FinTech is a high risk high reward industry. Most think about the “reward” side of the equation, but the real experts understand the value of risk mitigation.
A common risk of software development is making compromises that will back the team into a corner with things like bugs or technical debt. These issues can be covered with basic development fundamentals — thorough testing, extensive quality assurance, and a
diligent attitude towards refactoring. But there is one more fundamental prerequisite to a projects long-term success — documentation. This includes support documentation, testing documentation, and the general documentation of processes surrounding the development,
maintenance, and functionality of the project.
Your team’s approach to documentation will determine how much of a headache your software is going to be in five years. Here’s what our team has learned about documentation in the past 19+ years.
The Value of Documenting Everything
With complex FinTech projects, before you make a change to any functionality, you need to fully understand why it’s there.
Think of the Chesterton’s Fence dilema: Do not remove a fence until you know why it was put up in the first place. Your original development team might be long gone, but if their work is well documented, you will know exactly why each line of code is where
it is. If you write it down once — you never have to think about it again. If there’s a debate for how things should be done, or a request to change a process — you can refer to your documentation to explain it or remember why you came to the conclusion you’ve
Creating consistent documentation is also a great way to get out of “tunnel vision”. When your team has to explain their decisions, they will be more likely to notice flaws in their decision making process. Documentation is a double-edged sword — you’re not
only helping somebody in the future, you’re also making sure your current decisions are rock solid.
Documentation is a prerequisite of Growth
To leap off the previous point — all new developments are built on the foundation of what’s come before. Very few companies have the time or the budgets to “reinvent the wheel”, so no matter what anyone tells you, nobody is building your product or service
There are a million jokes on Twitter that the difference between a good developer and a bad developer is how quickly they gravitate towards Stack Overflow to find answers to their questions, and there is a grain of truth for that. While Stack Overflow might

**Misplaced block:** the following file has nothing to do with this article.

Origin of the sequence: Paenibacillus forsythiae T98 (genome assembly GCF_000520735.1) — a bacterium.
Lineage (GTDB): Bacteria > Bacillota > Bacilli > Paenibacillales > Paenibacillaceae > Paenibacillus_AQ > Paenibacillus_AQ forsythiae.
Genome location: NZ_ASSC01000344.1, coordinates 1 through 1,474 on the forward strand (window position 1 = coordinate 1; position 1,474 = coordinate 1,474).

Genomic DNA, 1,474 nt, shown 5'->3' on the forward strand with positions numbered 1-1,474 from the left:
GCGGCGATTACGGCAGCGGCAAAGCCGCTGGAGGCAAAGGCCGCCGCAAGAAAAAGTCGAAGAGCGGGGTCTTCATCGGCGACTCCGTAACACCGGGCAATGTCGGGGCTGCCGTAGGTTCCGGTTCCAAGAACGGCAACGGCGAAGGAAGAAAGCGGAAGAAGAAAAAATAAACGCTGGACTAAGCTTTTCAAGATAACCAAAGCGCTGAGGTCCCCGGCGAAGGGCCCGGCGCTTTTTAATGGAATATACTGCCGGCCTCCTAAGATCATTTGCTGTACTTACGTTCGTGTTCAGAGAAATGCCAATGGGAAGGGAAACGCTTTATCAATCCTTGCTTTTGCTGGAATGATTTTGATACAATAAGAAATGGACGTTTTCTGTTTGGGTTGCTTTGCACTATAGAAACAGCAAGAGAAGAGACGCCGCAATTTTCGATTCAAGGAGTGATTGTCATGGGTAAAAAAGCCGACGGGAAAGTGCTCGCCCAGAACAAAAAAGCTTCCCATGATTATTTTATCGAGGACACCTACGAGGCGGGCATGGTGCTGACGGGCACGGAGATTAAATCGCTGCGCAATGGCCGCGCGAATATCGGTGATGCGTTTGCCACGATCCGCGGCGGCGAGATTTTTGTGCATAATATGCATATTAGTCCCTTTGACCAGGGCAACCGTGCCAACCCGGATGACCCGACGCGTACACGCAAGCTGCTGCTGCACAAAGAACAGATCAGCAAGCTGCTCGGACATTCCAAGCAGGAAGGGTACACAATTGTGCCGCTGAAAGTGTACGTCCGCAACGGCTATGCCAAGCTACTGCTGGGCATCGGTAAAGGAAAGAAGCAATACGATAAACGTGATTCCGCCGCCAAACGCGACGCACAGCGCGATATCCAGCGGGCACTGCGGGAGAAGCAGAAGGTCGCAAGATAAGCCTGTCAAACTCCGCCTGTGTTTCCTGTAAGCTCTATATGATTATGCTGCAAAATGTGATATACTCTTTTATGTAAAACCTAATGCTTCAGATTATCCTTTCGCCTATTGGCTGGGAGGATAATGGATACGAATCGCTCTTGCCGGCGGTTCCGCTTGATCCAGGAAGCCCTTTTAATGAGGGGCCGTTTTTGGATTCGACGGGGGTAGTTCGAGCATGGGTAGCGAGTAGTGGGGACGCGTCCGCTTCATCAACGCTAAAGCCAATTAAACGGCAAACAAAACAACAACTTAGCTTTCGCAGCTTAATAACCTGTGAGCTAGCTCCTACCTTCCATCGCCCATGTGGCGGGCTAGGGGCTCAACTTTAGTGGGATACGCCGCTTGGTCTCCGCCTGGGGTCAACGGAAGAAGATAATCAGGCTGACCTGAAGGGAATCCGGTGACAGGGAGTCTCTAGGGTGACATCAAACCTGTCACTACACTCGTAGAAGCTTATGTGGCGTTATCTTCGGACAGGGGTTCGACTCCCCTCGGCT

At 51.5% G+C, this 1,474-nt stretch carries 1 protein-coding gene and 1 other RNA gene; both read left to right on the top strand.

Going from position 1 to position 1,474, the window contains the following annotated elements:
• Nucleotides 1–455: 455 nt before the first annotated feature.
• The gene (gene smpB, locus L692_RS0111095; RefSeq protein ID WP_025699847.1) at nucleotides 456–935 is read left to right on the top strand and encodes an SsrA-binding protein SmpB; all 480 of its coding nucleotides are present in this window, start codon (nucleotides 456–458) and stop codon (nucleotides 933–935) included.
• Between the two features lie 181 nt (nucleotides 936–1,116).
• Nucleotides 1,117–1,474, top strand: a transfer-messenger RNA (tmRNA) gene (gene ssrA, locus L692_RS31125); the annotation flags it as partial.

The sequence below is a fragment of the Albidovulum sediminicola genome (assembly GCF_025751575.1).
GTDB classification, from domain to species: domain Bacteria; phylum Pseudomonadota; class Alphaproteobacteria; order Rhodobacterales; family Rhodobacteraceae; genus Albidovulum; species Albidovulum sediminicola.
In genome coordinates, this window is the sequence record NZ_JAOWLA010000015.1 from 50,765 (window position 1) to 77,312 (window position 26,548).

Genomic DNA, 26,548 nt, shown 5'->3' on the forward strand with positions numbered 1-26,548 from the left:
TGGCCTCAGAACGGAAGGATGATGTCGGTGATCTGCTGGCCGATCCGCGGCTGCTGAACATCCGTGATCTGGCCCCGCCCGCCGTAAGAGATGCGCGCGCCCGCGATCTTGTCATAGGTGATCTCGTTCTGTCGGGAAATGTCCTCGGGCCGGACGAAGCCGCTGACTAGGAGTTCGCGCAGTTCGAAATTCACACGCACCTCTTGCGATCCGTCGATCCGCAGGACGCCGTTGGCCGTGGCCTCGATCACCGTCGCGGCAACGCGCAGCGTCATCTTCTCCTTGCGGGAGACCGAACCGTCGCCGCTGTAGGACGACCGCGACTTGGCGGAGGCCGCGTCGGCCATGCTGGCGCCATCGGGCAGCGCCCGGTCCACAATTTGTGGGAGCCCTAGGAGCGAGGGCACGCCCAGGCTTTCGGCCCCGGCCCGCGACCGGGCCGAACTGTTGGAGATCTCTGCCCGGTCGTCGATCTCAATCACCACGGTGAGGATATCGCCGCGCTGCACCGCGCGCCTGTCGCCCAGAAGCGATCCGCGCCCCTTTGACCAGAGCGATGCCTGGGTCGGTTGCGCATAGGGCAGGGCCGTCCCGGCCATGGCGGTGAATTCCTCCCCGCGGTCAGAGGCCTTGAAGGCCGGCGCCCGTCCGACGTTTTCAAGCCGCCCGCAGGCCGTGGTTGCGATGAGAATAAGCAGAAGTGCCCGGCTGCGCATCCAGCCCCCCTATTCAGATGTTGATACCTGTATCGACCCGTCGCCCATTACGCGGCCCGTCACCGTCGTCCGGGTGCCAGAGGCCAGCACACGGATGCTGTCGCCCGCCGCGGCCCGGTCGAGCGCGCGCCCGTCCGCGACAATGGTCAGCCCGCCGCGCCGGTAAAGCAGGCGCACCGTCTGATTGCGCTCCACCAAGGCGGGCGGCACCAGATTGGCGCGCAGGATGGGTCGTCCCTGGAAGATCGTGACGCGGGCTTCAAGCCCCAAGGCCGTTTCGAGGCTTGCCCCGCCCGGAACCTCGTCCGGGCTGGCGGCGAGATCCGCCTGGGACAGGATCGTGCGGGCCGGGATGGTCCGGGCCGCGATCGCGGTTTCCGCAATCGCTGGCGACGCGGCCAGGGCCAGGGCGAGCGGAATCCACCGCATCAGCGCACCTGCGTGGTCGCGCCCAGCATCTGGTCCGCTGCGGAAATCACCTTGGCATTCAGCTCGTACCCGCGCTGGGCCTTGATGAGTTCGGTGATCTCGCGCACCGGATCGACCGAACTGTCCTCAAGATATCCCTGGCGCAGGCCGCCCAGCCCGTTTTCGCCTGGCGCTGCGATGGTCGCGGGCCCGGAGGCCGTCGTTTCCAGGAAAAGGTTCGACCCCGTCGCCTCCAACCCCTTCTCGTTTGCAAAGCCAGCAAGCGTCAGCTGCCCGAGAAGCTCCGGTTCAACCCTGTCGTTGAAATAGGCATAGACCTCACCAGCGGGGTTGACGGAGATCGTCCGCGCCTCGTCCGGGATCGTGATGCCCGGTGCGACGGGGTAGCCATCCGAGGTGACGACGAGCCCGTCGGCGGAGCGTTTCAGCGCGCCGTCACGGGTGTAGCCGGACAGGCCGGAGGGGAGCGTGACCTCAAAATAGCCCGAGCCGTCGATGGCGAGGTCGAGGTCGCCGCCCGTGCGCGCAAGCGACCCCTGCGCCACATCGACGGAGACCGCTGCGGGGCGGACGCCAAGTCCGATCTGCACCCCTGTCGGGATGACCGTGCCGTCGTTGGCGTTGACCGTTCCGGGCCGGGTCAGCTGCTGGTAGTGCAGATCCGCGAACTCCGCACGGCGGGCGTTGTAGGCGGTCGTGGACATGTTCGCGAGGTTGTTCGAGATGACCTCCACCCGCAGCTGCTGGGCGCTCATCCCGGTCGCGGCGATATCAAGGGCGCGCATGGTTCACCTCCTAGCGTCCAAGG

swoop in and save a developer in a pinch, what really helps them solve problems is thorough documentation of the project they’re working on. If all projects in a company are thoroughly documented, then when the time comes to add a significant new feature or
start on an overhaul of an outdated solution — the foundation for all of this is already there. Instead of spending weeks (sometimes months) on expiration, your team will be able to refer to the documentation and start building on what’s already there with
a full understanding of everything that’s going on behind the scenes in the software code.
Documentation is a Cost Cutter
As an outsourcing company, we’ve encountered hundreds of projects. Inevitably, there is some overlap between them, and we find ourselves doing similar things for different clients. Based on all this, please let me present you with some real numbers.
The average bill for adding a new feature to a well-documented project is, on average, 30% lower. Here is a breakdown of why:
- Documentation eliminates the need for “exploration” of the code base
- Clients with understand their own project’s needs, and are able to define requirements clearly, eliminating the entire “discovery” phase of working with a new team
- Because documentation already exists, the new team simply contributes to it, rather than creating it from scratch
- Understanding legacy code significantly reduces the number of regression defects
This might not seem like much, but even a 10% cut on a development bill can be the difference between a company being able to meet consumer demands or having to get by with a less-than-ideal software suite helping them run their business.
Practical Documentation Tips
Now that the business value of good documentation has been established, let’s move on to practical tips to ensure your software’s long-term success.
1. Documentation is an Unskippable Step
Documentation is a key step in most IT processes already. A good team will use a project management tool where they will break down objectives into clearly defined tasks, developers will move their assignments across a Kanban board, and QA engineers will create
bug reports for the development team to work on. Even the most die-hard “startup culture” adepts who want to “move fast and break things” still understand the value of some organisation within their development process.Slowly but surely, further documentation
is slowly transforming from a best practices recommendation to an actual step that many teams are taking seriously.
Still, too many teams treat documentation as an extra step to come back to after development is done, instead of including it as an inherent part of the process. It’s time consuming, it requires a perspective shift, and (so far) very few have been able to
include documentation as part of their development flow.
2. Document Key Functionality